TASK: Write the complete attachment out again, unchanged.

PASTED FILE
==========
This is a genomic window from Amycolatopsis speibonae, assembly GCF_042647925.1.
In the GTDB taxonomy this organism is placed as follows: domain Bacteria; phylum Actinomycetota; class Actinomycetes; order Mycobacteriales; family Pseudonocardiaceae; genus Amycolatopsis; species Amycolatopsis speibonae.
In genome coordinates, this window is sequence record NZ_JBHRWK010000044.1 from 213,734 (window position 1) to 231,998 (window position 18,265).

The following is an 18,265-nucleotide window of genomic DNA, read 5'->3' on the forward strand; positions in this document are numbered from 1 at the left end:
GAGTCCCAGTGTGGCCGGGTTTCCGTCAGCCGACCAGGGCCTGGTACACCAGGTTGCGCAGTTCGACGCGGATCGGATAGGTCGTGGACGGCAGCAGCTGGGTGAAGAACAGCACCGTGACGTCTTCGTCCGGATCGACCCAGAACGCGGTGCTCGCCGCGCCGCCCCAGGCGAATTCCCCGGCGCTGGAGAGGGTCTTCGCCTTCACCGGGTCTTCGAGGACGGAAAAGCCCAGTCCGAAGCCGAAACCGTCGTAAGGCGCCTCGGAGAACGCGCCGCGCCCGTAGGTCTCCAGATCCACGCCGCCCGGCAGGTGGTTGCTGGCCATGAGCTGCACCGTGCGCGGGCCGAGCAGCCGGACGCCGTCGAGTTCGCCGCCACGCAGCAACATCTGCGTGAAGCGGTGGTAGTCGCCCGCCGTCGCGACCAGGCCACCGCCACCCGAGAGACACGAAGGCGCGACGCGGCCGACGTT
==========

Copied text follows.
This is a genomic window from Amycolatopsis speibonae, assembly GCF_042647925.1.
In the GTDB taxonomy this organism is placed as follows: domain Bacteria; phylum Actinomycetota; class Actinomycetes; order Mycobacteriales; family Pseudonocardiaceae; genus Amycolatopsis; species Amycolatopsis speibonae.
In genome coordinates, this window is sequence record NZ_JBHRWK010000044.1 from 213,734 (window position 1) to 231,998 (window position 18,265).

The following is an 18,265-nucleotide window of genomic DNA, read 5'->3' on the forward strand; positions in this document are numbered from 1 at the left end:
GAGTCCCAGTGTGGCCGGGTTTCCGTCAGCCGACCAGGGCCTGGTACACCAGGTTGCGCAGTTCGACGCGGATCGGATAGGTCGTGGACGGCAGCAGCTGGGTGAAGAACAGCACCGTGACGTCTTCGTCCGGATCGACCCAGAACGCGGTGCTCGCCGCGCCGCCCCAGGCGAATTCCCCGGCGCTGGAGAGGGTCTTCGCCTTCACCGGGTCTTCGAGGACGGAAAAGCCCAGTCCGAAGCCGAAACCGTCGTAAGGCGCCTCGGAGAACGCGCCGCGCCCGTAGGTCTCCAGATCCACGCCGCCCGGCAGGTGGTTGCTGGCCATGAGCTGCACCGTGCGCGGGCCGAGCAGCCGGACGCCGTCGAGTTCGCCGCCACGCAGCAACATCTGCGTGAAGCGGTGGTAGTCGCCCGCCGTCGCGACCAGGCCACCGCCACCCGAGAGACACGAAGGCGCGACGCGGCCGACGTT